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Modernising health careReinventing professions, the state and the public$
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Ellen Kuhlmann

Print publication date: 2006

Print ISBN-13: 9781861348586

Published to Policy Press Scholarship Online: March 2012

DOI: 10.1332/policypress/9781861348586.001.0001

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Hybrid regulation: the rise of networks and managerialism

Hybrid regulation: the rise of networks and managerialism

Chapter:
(p.98) (p.99) Five Hybrid regulation: the rise of networks and managerialism
Source:
Modernising health care
Author(s):

Ellen Kuhlmann

Publisher:
Policy Press
DOI:10.1332/policypress/9781861348586.003.0006

This chapter outlines how the medical profession takes up the regulatory incentives of managerialism and networking and how this relates to changes in the corporatist arrangements and the occupational structure. One central finding is that physicians promote the coexistence of new forms of flexible regulation and classical patterns of self-regulation. Furthermore, the rise of a network culture is currently limited to physicians. It does not significantly impact on the organisational structure of ambulatory care and the work arrangements of physicians. In the long run, however, it may impact on the division of labour and the ‘institutional environments’ in health care as network members expressed more positive attitudes on cooperation with the allied health occupations. Similarly, female physicians' attitudes to patient rights and user participation are more positive than those of male physicians. Consequently, the continuous increase of women in the profession may promote accountability.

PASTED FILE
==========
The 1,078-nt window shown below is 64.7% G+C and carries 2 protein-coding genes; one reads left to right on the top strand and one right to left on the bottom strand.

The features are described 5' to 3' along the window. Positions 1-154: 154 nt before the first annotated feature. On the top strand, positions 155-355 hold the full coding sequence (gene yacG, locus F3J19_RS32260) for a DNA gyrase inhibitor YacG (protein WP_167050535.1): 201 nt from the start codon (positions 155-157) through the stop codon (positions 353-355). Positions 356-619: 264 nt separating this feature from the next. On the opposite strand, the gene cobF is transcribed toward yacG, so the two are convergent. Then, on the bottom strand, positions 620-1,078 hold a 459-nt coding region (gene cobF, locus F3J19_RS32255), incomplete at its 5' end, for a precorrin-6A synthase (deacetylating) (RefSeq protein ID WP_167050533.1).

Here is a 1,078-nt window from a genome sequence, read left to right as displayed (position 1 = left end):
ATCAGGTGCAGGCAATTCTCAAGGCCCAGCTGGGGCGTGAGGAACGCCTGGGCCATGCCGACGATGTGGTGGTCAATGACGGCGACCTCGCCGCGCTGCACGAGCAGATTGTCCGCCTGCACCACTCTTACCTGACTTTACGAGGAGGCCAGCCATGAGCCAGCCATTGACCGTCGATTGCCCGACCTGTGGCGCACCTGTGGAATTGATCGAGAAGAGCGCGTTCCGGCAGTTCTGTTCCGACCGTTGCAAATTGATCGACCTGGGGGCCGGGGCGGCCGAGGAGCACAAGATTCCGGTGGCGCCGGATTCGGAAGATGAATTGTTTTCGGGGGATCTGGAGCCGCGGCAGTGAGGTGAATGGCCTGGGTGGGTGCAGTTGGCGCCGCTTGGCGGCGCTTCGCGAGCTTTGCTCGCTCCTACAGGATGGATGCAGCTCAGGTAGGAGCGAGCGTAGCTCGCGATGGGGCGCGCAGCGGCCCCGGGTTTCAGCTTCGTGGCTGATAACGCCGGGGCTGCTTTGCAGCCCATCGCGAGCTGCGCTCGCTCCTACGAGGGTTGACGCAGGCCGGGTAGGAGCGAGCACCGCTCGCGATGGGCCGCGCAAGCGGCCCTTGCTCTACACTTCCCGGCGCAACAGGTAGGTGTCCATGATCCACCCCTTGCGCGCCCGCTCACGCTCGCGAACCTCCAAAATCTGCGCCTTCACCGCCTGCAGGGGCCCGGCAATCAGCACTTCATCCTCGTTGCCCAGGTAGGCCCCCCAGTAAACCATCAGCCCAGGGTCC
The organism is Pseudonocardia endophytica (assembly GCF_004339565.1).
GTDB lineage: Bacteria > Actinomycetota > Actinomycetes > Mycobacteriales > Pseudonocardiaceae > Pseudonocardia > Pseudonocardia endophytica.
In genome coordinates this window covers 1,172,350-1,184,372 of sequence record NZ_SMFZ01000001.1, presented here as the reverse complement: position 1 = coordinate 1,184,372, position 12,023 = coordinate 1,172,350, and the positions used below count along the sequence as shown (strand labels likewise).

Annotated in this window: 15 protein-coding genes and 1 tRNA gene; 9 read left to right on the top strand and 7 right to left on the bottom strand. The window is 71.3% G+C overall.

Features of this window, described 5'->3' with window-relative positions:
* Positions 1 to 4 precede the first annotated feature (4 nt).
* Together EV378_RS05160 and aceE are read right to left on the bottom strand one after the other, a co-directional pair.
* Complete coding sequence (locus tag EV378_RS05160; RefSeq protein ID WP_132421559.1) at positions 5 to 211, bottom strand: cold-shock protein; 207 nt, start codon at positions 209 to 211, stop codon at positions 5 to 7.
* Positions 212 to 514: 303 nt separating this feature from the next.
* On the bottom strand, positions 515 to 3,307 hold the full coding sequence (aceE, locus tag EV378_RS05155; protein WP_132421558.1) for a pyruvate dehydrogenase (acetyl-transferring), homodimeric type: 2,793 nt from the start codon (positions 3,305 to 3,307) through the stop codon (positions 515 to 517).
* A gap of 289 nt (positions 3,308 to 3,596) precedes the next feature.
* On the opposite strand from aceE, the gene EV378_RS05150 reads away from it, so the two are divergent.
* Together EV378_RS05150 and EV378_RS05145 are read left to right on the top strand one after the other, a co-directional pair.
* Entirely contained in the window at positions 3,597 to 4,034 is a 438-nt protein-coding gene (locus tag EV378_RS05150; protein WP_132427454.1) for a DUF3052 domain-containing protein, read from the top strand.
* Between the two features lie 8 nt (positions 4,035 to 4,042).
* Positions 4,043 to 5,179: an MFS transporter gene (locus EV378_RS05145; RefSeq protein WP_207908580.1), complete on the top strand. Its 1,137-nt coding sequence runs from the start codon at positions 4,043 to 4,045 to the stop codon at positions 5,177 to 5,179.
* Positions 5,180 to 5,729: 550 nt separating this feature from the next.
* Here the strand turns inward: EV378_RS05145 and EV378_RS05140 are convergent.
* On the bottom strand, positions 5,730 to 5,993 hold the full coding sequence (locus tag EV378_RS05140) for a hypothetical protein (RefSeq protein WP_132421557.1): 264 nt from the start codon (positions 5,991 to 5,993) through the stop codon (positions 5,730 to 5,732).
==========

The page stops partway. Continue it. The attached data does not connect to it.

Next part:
Keywords:   medical profession, managerialism, networking, flexible regulation, ambulatory care, patient rights

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